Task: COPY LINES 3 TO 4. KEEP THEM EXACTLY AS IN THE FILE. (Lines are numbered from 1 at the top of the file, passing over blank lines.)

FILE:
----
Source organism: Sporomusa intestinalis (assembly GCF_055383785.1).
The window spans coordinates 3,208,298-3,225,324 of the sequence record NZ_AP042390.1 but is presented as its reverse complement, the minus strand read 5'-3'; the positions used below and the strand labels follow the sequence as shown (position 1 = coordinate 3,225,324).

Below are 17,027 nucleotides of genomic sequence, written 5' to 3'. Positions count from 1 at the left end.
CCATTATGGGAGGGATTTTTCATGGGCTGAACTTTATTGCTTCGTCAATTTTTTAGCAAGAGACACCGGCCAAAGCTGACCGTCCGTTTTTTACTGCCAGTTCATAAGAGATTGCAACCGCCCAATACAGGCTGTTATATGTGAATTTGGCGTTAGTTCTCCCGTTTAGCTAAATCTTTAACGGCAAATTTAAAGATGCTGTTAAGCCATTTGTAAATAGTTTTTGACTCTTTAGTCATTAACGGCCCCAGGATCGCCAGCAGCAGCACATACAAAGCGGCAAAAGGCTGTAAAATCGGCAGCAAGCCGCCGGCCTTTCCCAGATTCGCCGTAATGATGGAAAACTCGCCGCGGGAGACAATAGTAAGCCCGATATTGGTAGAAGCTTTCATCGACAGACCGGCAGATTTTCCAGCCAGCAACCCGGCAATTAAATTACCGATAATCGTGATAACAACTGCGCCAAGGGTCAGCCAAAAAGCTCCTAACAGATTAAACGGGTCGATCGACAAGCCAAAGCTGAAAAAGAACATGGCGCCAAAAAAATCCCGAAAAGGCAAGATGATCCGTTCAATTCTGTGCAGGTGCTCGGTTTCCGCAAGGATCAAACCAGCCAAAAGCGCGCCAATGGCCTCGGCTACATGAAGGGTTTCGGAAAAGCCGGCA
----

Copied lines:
Below are 17,027 nucleotides of genomic sequence, written 5' to 3'. Positions count from 1 at the left end.
CCATTATGGGAGGGATTTTTCATGGGCTGAACTTTATTGCTTCGTCAATTTTTTAGCAAGAGACACCGGCCAAAGCTGACCGTCCGTTTTTTACTGCCAGTTCATAAGAGATTGCAACCGCCCAATACAGGCTGTTATATGTGAATTTGGCGTTAGTTCTCCCGTTTAGCTAAATCTTTAACGGCAAATTTAAAGATGCTGTTAAGCCATTTGTAAATAGTTTTTGACTCTTTAGTCATTAACGGCCCCAGGATCGCCAGCAGCAGCACATACAAAGCGGCAAAAGGCTGTAAAATCGGCAGCAAGCCGCCGGCCTTTCCCAGATTCGCCGTAATGATGGAAAACTCGCCGCGGGAGACAATAGTAAGCCCGATATTGGTAGAAGCTTTCATCGACAGACCGGCAGATTTTCCAGCCAGCAACCCGGCAATTAAATTACCGATAATCGTGATAACAACTGCGCCAAGGGTCAGCCAAAAAGCTCCTAACAGATTAAACGGGTCGATCGACAAGCCAAAGCTGAAAAAGAACATGGCGCCAAAAAAATCCCGAAAAGGCAAGATGATCCGTTCAATTCTGTGCAGGTGCTCGGTTTCCGCAAGGATCAAACCAGCCAAAAGCGCGCCAATGGCCTCGGCTACATGAAGGGTTTCGGAAAAGCCGGCA